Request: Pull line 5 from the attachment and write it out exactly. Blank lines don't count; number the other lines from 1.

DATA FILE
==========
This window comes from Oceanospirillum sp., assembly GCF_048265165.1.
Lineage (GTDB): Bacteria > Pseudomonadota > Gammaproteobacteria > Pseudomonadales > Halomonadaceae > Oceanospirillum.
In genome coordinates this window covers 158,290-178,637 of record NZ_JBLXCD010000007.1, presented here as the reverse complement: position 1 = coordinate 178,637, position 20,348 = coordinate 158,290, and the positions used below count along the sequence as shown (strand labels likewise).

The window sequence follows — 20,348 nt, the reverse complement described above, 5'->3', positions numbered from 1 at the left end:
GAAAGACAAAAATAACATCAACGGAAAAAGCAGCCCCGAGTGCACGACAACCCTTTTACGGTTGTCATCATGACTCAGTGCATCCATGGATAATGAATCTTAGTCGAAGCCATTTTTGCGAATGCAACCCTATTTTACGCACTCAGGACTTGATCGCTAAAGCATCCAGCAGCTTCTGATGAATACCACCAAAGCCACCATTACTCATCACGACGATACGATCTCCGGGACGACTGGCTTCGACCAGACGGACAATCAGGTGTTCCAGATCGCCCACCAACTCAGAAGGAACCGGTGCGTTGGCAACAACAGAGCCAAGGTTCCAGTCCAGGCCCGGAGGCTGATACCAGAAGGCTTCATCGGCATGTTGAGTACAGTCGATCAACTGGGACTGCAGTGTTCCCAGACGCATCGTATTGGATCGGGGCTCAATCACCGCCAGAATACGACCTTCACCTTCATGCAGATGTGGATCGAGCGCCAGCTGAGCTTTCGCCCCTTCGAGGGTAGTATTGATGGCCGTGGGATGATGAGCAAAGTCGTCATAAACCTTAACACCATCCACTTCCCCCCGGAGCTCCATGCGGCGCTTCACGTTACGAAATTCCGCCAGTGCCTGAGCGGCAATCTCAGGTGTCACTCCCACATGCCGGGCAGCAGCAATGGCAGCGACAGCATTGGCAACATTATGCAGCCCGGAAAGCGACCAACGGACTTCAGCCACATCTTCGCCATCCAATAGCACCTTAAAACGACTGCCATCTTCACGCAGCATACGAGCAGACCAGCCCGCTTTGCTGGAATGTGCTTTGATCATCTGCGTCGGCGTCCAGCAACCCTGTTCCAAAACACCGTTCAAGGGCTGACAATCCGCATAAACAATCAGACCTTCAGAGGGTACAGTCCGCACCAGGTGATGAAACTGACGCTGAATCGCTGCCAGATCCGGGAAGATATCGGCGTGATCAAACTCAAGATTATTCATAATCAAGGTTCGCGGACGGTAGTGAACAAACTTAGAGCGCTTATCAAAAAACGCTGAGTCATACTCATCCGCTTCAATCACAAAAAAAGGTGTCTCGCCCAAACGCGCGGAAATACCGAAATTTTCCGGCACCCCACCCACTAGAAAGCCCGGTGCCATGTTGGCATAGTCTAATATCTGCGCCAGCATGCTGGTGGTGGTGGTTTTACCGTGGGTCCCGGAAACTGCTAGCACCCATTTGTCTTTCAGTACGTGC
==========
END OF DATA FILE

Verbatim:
GAAAGACAAAAATAACATCAACGGAAAAAGCAGCCCCGAGTGCACGACAACCCTTTTACGGTTGTCATCATGACTCAGTGCATCCATGGATAATGAATCTTAGTCGAAGCCATTTTTGCGAATGCAACCCTATTTTACGCACTCAGGACTTGATCGCTAAAGCATCCAGCAGCTTCTGATGAATACCACCAAAGCCACCATTACTCATCACGACGATACGATCTCCGGGACGACTGGCTTCGACCAGACGGACAATCAGGTGTTCCAGATCGCCCACCAACTCAGAAGGAACCGGTGCGTTGGCAACAACAGAGCCAAGGTTCCAGTCCAGGCCCGGAGGCTGATACCAGAAGGCTTCATCGGCATGTTGAGTACAGTCGATCAACTGGGACTGCAGTGTTCCCAGACGCATCGTATTGGATCGGGGCTCAATCACCGCCAGAATACGACCTTCACCTTCATGCAGATGTGGATCGAGCGCCAGCTGAGCTTTCGCCCCTTCGAGGGTAGTATTGATGGCCGTGGGATGATGAGCAAAGTCGTCATAAACCTTAACACCATCCACTTCCCCCCGGAGCTCCATGCGGCGCTTCACGTTACGAAATTCCGCCAGTGCCTGAGCGGCAATCTCAGGTGTCACTCCCACATGCCGGGCAGCAGCAATGGCAGCGACAGCATTGGCAACATTATGCAGCCCGGAAAGCGACCAACGGACTTCAGCCACATCTTCGCCATCCAATAGCACCTTAAAACGACTGCCATCTTCACGCAGCATACGAGCAGACCAGCCCGCTTTGCTGGAATGTGCTTTGATCATCTGCGTCGGCGTCCAGCAACCCTGTTCCAAAACACCGTTCAAGGGCTGACAATCCGCATAAACAATCAGACCTTCAGAGGGTACAGTCCGCACCAGGTGATGAAACTGACGCTGAATCGCTGCCAGATCCGGGAAGATATCGGCGTGATCAAACTCAAGATTATTCATAATCAAGGTTCGCGGACGGTAGTGAACAAACTTAGAGCGCTTATCAAAAAACGCTGAGTCATACTCATCCGCTTCAATCACAAAAAAAGGTGTCTCGCCCAAACGCGCGGAAATACCGAAATTTTCCGGCACCCCACCCACTAGAAAGCCCGGTGCCATGTTGGCATAGTCTAATATCTGCGCCAGCATGCTGGTGGTGGTGGTTTTACCGTGGGTCCCGGAAACTGCTAGCACCCATTTGTCTTTCAGTACGTGC